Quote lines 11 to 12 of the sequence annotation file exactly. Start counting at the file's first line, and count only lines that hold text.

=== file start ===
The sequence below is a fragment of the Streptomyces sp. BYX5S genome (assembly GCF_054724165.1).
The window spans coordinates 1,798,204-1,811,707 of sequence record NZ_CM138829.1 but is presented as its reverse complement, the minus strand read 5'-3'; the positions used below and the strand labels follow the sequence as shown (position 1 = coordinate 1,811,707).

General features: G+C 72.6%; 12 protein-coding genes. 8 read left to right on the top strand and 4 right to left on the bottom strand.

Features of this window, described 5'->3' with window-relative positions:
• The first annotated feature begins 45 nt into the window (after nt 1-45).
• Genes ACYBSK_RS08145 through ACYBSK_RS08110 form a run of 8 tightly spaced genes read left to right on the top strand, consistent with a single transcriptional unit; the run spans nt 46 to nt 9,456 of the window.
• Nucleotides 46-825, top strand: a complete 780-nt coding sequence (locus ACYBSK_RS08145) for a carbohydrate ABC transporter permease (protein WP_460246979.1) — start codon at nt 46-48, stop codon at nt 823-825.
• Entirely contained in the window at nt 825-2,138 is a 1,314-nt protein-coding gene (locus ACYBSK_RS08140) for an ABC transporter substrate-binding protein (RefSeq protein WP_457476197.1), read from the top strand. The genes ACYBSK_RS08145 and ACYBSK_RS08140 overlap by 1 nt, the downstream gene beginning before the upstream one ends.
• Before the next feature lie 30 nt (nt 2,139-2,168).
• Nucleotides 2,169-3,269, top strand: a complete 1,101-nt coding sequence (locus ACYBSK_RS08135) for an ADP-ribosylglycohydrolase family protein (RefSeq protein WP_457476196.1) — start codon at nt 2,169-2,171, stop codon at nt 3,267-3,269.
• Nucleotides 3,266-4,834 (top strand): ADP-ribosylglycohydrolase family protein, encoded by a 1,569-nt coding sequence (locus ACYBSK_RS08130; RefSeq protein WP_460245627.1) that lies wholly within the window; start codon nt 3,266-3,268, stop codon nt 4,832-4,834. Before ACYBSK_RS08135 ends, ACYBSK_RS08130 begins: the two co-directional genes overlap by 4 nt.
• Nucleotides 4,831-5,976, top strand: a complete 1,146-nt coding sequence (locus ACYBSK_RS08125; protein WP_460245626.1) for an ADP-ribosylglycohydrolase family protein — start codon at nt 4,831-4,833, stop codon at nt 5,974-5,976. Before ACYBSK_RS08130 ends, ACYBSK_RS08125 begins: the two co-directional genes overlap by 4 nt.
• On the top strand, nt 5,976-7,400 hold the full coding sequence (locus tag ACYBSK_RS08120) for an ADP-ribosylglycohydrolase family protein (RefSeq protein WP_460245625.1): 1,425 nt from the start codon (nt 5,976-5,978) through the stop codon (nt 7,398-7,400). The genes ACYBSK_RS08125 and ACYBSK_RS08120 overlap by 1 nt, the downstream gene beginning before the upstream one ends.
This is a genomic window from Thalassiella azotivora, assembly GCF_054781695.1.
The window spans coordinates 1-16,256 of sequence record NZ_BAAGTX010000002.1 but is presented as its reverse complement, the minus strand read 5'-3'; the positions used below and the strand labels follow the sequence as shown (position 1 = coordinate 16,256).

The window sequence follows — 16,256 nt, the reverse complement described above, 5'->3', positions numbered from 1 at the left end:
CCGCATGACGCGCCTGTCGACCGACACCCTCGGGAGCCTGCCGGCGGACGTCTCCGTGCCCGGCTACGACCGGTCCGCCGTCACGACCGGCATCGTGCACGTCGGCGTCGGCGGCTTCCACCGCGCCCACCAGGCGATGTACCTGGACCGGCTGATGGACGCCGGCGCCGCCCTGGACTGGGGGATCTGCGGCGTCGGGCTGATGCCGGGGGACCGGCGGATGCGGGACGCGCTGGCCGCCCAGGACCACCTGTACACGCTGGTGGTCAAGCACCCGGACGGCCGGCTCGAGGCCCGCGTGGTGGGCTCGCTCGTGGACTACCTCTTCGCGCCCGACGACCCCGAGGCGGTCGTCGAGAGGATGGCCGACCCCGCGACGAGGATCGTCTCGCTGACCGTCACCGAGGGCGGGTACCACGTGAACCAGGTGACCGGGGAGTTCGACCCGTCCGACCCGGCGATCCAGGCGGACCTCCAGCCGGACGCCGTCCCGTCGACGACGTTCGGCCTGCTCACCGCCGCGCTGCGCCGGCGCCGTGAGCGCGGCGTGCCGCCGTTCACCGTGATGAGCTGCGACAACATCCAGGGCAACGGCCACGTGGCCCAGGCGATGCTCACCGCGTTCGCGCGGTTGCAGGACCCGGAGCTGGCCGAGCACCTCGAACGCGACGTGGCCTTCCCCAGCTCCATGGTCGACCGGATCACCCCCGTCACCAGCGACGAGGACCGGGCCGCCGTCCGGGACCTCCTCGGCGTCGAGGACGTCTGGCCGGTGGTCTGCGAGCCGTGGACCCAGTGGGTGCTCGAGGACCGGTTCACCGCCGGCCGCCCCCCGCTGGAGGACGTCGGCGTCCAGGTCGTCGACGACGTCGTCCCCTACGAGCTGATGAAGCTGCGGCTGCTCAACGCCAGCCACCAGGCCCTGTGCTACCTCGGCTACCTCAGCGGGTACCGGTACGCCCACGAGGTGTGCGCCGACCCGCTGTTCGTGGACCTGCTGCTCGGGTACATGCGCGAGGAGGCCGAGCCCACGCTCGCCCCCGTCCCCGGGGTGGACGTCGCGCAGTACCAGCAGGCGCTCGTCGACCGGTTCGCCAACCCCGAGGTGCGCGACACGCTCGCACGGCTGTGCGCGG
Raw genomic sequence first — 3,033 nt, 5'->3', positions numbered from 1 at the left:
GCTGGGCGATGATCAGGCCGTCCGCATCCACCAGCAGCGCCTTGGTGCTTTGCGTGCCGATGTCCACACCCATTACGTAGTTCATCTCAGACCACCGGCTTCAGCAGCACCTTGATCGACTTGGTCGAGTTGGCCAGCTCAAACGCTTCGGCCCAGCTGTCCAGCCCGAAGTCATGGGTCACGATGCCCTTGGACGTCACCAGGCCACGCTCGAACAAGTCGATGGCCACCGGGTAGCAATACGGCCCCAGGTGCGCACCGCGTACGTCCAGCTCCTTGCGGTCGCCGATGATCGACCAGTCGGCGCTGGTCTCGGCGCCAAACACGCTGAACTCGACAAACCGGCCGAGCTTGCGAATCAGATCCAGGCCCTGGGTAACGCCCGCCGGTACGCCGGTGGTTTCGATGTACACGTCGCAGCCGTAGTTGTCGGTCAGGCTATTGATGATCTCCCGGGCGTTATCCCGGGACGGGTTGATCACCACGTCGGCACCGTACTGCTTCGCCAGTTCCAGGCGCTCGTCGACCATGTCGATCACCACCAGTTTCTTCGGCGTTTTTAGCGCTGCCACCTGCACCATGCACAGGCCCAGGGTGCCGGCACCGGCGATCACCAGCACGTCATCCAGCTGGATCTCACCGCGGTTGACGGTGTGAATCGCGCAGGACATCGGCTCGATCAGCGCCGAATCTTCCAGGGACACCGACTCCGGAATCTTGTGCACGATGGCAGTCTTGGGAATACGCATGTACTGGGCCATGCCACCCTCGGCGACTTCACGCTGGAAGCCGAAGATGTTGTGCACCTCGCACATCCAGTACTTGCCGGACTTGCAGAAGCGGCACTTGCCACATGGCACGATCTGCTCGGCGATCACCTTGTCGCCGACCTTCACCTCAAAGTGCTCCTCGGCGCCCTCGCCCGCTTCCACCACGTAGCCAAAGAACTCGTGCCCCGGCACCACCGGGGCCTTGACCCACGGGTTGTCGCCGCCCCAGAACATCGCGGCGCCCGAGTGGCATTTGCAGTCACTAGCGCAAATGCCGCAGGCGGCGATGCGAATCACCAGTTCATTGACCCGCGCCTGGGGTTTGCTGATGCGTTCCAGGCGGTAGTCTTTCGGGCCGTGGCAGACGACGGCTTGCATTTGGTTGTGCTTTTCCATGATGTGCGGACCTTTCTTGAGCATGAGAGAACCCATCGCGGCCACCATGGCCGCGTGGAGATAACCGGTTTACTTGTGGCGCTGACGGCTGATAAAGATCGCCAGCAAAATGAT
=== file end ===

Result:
• Nucleotides 3,266-4,834 (top strand): ADP-ribosylglycohydrolase family protein, encoded by a 1,569-nt coding sequence (locus ACYBSK_RS08130; RefSeq protein WP_460245627.1) that lies wholly within the window; start codon nt 3,266-3,268, stop codon nt 4,832-4,834. Before ACYBSK_RS08135 ends, ACYBSK_RS08130 begins: the two co-directional genes overlap by 4 nt.
• Nucleotides 4,831-5,976, top strand: a complete 1,146-nt coding sequence (locus ACYBSK_RS08125; protein WP_460245626.1) for an ADP-ribosylglycohydrolase family protein — start codon at nt 4,831-4,833, stop codon at nt 5,974-5,976. Before ACYBSK_RS08130 ends, ACYBSK_RS08125 begins: the two co-directional genes overlap by 4 nt.